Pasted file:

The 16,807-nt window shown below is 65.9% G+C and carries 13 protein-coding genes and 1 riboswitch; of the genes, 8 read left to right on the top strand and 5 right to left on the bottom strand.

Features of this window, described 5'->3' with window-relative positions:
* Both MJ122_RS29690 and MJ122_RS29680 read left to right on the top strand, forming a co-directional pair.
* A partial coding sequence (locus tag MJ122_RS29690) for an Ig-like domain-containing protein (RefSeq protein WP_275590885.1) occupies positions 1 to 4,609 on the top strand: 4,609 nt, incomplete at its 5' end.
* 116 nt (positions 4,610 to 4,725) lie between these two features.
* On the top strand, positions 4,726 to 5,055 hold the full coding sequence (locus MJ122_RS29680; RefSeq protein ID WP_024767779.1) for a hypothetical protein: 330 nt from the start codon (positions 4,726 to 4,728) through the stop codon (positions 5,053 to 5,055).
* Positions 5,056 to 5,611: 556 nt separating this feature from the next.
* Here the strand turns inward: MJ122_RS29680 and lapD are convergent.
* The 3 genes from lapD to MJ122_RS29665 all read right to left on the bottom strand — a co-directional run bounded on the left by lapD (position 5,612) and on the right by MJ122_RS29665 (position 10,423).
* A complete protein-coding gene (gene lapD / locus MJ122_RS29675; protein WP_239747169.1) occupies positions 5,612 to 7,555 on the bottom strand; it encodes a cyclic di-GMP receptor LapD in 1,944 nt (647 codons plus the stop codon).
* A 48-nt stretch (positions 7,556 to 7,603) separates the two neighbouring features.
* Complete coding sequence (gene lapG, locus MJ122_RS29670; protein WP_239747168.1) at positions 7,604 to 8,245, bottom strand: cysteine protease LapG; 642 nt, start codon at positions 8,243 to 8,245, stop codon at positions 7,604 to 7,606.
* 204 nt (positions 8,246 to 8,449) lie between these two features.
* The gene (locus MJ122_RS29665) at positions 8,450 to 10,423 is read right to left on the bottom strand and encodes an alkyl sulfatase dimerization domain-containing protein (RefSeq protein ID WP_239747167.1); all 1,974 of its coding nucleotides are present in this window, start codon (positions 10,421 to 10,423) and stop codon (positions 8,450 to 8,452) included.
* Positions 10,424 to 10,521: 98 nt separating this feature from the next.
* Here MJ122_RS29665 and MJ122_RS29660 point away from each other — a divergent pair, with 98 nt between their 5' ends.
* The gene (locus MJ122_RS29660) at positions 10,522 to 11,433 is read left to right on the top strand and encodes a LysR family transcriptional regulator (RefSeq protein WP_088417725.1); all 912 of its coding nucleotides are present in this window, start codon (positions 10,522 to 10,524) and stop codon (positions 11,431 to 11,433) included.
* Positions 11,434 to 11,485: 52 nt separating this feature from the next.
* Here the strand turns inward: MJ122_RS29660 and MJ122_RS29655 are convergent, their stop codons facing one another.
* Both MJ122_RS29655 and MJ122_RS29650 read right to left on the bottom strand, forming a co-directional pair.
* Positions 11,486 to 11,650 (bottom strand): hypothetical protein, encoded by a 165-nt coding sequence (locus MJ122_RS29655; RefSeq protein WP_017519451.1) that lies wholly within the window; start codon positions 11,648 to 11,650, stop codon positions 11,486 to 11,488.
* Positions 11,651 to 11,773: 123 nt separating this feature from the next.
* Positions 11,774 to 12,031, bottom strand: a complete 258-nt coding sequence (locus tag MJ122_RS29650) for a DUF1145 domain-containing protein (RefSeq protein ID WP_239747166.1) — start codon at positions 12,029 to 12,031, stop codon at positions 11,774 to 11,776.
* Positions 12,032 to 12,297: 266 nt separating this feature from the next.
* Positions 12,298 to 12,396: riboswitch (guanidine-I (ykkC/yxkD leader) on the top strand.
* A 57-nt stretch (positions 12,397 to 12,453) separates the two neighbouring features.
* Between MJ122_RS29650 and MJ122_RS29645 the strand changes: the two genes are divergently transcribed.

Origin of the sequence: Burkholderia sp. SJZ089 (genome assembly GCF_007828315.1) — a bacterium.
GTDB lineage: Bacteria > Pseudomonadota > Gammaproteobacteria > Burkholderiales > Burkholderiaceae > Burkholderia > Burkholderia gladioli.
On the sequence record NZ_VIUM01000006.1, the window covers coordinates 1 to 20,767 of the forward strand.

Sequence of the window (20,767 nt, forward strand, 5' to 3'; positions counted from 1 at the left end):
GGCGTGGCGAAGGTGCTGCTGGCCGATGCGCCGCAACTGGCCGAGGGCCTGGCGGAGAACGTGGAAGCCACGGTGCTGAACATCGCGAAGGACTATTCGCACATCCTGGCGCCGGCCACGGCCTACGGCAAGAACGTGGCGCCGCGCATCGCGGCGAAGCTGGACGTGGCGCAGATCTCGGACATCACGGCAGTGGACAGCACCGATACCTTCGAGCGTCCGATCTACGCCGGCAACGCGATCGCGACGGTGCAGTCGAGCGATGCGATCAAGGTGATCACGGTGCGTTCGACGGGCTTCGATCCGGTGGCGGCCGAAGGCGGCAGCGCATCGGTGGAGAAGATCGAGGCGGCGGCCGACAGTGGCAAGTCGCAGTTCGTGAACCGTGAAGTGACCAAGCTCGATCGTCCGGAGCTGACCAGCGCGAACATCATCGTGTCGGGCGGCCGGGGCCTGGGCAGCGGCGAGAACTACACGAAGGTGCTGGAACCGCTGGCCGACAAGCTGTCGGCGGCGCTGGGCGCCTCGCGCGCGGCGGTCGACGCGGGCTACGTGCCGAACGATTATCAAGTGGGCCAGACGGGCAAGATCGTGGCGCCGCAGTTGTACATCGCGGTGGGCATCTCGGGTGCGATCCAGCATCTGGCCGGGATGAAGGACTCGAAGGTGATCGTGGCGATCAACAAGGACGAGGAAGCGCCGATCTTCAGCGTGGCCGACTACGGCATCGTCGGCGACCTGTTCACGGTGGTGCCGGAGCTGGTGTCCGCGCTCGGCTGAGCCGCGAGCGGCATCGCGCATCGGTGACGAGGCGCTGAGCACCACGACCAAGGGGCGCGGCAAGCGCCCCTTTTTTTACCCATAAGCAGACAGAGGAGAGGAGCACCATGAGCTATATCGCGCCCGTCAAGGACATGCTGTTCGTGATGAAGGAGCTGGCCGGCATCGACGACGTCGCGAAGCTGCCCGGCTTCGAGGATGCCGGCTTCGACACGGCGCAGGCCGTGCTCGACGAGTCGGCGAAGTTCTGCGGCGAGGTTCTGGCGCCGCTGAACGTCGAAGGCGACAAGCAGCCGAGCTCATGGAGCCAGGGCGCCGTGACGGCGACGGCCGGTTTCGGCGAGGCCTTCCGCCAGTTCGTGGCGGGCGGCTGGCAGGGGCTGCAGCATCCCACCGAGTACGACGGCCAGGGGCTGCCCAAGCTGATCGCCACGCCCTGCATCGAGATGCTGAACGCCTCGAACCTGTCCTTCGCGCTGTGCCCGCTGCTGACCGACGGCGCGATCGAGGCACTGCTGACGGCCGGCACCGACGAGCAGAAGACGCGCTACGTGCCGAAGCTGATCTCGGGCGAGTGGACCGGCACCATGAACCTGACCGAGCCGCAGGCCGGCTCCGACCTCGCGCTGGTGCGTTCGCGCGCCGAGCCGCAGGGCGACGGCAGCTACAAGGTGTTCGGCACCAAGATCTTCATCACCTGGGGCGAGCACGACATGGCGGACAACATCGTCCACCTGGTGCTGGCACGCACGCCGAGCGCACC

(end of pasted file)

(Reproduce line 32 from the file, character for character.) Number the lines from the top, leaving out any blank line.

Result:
GGCGTGGCGAAGGTGCTGCTGGCCGATGCGCCGCAACTGGCCGAGGGCCTGGCGGAGAACGTGGAAGCCACGGTGCTGAACATCGCGAAGGACTATTCGCACATCCTGGCGCCGGCCACGGCCTACGGCAAGAACGTGGCGCCGCGCATCGCGGCGAAGCTGGACGTGGCGCAGATCTCGGACATCACGGCAGTGGACAGCACCGATACCTTCGAGCGTCCGATCTACGCCGGCAACGCGATCGCGACGGTGCAGTCGAGCGATGCGATCAAGGTGATCACGGTGCGTTCGACGGGCTTCGATCCGGTGGCGGCCGAAGGCGGCAGCGCATCGGTGGAGAAGATCGAGGCGGCGGCCGACAGTGGCAAGTCGCAGTTCGTGAACCGTGAAGTGACCAAGCTCGATCGTCCGGAGCTGACCAGCGCGAACATCATCGTGTCGGGCGGCCGGGGCCTGGGCAGCGGCGAGAACTACACGAAGGTGCTGGAACCGCTGGCCGACAAGCTGTCGGCGGCGCTGGGCGCCTCGCGCGCGGCGGTCGACGCGGGCTACGTGCCGAACGATTATCAAGTGGGCCAGACGGGCAAGATCGTGGCGCCGCAGTTGTACATCGCGGTGGGCATCTCGGGTGCGATCCAGCATCTGGCCGGGATGAAGGACTCGAAGGTGATCGTGGCGATCAACAAGGACGAGGAAGCGCCGATCTTCAGCGTGGCCGACTACGGCATCGTCGGCGACCTGTTCACGGTGGTGCCGGAGCTGGTGTCCGCGCTCGGCTGAGCCGCGAGCGGCATCGCGCATCGGTGACGAGGCGCTGAGCACCACGACCAAGGGGCGCGGCAAGCGCCCCTTTTTTTACCCATAAGCAGACAGAGGAGAGGAGCACCATGAGCTATATCGCGCCCGTCAAGGACATGCTGTTCGTGATGAAGGAGCTGGCCGGCATCGACGACGTCGCGAAGCTGCCCGGCTTCGAGGATGCCGGCTTCGACACGGCGCAGGCCGTGCTCGACGAGTCGGCGAAGTTCTGCGGCGAGGTTCTGGCGCCGCTGAACGTCGAAGGCGACAAGCAGCCGAGCTCATGGAGCCAGGGCGCCGTGACGGCGACGGCCGGTTTCGGCGAGGCCTTCCGCCAGTTCGTGGCGGGCGGCTGGCAGGGGCTGCAGCATCCCACCGAGTACGACGGCCAGGGGCTGCCCAAGCTGATCGCCACGCCCTGCATCGAGATGCTGAACGCCTCGAACCTGTCCTTCGCGCTGTGCCCGCTGCTGACCGACGGCGCGATCGAGGCACTGCTGACGGCCGGCACCGACGAGCAGAAGACGCGCTACGTGCCGAAGCTGATCTCGGGCGAGTGGACCGGCACCATGAACCTGACCGAGCCGCAGGCCGGCTCCGACCTCGCGCTGGTGCGTTCGCGCGCCGAGCCGCAGGGCGACGGCAGCTACAAGGTGTTCGGCACCAAGATCTTCATCACCTGGGGCGAGCACGACATGGCGGACAACATCGTCCACCTGGTGCTGGCACGCACGCCGAGCGCACC